State average $275,542
Wawasee $561,810

2. Tax Rate
Wawasee is ranked LAST (lowest) among public school corporations in the state of Indiana in school tax rate
State average 1.4457
Wawasee .8605

3. State financial support
Wawasee ranks #279th out of 295 school districts in the amount of state financial support per student
State average $3,844
Wawasee $2,619

4. Student Enrollment
Wawasee ranks #90 out of 300 school districts listed on the IDOE website
State average 3,182
Wawasee 3,434

5. SAT scores
Wawasee ranks #81 out of 293 school corporations in average SAT scores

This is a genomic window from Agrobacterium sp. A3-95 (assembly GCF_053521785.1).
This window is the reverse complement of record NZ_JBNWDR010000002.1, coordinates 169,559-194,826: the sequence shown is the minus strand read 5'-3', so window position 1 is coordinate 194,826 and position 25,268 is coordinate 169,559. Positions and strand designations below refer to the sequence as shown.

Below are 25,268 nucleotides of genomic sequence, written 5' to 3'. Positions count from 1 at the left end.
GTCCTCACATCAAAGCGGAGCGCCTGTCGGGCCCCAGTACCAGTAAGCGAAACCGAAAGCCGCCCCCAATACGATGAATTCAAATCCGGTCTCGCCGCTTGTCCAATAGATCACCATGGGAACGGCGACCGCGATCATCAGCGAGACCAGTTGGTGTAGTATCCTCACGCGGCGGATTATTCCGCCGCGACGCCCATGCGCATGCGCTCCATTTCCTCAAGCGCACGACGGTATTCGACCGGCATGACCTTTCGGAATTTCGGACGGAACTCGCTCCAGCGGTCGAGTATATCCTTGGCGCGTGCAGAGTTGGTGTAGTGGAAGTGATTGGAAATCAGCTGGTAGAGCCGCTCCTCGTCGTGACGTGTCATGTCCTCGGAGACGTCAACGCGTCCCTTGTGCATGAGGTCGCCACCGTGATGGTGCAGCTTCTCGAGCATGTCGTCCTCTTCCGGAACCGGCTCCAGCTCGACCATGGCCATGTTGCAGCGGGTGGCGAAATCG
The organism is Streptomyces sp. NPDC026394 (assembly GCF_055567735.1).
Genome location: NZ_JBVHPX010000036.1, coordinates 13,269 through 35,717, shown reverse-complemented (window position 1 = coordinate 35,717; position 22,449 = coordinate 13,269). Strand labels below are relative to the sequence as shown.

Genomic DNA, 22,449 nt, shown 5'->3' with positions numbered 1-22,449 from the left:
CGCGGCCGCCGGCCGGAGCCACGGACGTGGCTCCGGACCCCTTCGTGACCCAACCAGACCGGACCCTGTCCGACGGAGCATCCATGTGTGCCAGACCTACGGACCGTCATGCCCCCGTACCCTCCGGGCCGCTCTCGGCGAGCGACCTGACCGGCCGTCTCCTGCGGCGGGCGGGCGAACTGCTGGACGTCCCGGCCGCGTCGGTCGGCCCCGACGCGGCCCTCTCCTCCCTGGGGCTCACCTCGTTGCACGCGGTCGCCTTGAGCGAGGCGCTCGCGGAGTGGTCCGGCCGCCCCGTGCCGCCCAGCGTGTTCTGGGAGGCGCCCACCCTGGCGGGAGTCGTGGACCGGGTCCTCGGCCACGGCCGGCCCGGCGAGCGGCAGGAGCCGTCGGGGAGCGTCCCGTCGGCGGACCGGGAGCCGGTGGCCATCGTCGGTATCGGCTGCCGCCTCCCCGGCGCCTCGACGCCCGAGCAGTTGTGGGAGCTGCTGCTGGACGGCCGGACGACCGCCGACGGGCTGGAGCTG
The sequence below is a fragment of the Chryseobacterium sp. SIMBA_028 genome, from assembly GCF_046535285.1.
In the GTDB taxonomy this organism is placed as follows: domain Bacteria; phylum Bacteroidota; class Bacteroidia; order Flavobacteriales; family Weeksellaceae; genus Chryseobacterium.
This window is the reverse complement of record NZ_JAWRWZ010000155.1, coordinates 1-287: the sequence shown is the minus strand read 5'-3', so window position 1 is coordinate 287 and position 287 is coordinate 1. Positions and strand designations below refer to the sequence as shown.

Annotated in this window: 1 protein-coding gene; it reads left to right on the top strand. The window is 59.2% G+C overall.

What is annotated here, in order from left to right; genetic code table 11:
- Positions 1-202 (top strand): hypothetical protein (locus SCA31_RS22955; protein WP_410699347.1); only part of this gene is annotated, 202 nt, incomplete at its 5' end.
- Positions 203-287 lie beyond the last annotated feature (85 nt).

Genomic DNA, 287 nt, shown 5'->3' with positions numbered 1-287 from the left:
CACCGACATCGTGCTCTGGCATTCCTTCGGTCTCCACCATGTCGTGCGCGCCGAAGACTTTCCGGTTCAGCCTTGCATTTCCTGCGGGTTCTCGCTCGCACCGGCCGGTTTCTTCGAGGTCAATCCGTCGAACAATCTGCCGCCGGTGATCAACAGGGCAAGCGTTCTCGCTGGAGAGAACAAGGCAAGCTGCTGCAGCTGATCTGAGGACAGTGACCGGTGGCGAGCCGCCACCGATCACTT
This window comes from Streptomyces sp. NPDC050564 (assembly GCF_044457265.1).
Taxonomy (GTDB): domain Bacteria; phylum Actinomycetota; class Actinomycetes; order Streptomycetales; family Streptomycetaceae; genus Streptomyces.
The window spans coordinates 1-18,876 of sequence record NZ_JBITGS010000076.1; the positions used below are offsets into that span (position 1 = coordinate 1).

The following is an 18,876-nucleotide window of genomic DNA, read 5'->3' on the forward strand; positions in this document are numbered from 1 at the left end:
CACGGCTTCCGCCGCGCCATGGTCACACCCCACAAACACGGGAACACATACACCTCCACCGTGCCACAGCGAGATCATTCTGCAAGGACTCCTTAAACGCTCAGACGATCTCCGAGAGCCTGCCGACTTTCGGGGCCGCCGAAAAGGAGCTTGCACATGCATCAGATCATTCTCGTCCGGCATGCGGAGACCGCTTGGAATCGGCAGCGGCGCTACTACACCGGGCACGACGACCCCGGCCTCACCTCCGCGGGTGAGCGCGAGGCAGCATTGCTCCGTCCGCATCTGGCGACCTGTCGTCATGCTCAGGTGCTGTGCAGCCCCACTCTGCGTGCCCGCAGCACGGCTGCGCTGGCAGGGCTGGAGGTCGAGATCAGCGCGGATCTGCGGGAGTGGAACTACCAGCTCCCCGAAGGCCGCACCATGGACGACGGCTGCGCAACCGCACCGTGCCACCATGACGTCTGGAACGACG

State average 1012
Wawasee 1016

6. Suspensions and Expulsions
Wawasee is ranked # 123 out of 294 school districts in the number of suspensions and expulsions per 100 students
State average 14.7
Wawasee 8.9

7. Percent of Special Needs students
Wawasee is ranked #263 out of 294 school districts in the percentage of students with special needs
State average 17.9
Wawasee 13.5

8. Minority students
Wawasee is ranked 79th in the state out of 300 school districts in the percentage of minority students
State average 22.3
Wawasee 11.0

9. Students Eligible for Free Lunch
Wawasee is ranked 166th out of 300 school districts in the percentage of students eligible for free lunches
State average 26.6
Wawasee 19.1

10. Limited English Students
Wawasee is ranked 42nd out of 300 school districts in the percentage of students with limited English speaking skills
State average 2.98%
Wawasee 3.89%

Question: Why do the total number of school districts in the state listed above vary by item?